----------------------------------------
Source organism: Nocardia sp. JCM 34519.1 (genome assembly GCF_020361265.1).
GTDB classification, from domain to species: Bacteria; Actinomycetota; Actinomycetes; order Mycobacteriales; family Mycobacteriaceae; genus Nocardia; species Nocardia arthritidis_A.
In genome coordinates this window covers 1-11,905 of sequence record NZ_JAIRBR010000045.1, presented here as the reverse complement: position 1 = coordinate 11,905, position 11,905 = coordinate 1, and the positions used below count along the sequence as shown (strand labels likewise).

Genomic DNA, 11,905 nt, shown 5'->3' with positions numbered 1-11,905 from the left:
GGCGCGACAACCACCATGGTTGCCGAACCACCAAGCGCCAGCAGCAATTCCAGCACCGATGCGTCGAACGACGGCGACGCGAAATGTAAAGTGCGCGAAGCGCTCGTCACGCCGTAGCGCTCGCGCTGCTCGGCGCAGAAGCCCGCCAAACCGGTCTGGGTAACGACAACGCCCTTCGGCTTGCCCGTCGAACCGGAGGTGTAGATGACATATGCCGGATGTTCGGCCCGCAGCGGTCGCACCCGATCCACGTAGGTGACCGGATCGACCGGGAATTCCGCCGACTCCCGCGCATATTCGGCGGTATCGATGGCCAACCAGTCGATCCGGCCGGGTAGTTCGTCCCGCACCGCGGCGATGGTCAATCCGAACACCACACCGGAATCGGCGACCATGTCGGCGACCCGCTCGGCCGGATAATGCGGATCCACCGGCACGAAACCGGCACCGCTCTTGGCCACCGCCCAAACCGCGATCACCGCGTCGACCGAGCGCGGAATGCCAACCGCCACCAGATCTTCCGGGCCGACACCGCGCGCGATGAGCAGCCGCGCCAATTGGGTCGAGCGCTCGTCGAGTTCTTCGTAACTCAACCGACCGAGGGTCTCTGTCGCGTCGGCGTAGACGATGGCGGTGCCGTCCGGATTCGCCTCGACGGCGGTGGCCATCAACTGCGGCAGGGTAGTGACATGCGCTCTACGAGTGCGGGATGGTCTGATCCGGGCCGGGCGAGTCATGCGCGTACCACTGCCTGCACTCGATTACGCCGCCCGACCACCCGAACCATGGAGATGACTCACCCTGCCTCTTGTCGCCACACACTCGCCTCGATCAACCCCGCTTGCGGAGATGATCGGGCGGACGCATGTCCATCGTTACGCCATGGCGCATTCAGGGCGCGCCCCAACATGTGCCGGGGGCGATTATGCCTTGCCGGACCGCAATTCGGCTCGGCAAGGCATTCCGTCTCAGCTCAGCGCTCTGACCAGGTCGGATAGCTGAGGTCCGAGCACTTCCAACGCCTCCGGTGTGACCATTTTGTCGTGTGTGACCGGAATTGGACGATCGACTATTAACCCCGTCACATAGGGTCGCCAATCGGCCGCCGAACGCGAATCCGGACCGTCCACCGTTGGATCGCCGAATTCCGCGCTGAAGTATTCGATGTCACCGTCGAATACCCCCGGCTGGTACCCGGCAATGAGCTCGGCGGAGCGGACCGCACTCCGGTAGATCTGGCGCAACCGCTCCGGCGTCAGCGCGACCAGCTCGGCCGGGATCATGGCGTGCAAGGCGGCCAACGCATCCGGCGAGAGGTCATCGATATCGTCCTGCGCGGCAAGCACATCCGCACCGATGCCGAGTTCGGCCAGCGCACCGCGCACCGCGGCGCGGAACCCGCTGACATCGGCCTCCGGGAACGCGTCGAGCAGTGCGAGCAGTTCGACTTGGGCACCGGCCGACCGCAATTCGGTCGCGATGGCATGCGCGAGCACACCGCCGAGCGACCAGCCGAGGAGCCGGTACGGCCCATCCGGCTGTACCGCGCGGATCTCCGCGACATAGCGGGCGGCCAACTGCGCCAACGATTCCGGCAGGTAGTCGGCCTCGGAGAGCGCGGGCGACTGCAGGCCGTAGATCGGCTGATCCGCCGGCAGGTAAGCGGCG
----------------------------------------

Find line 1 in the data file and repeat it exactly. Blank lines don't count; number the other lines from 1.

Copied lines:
Source organism: Nocardia sp. JCM 34519.1 (genome assembly GCF_020361265.1).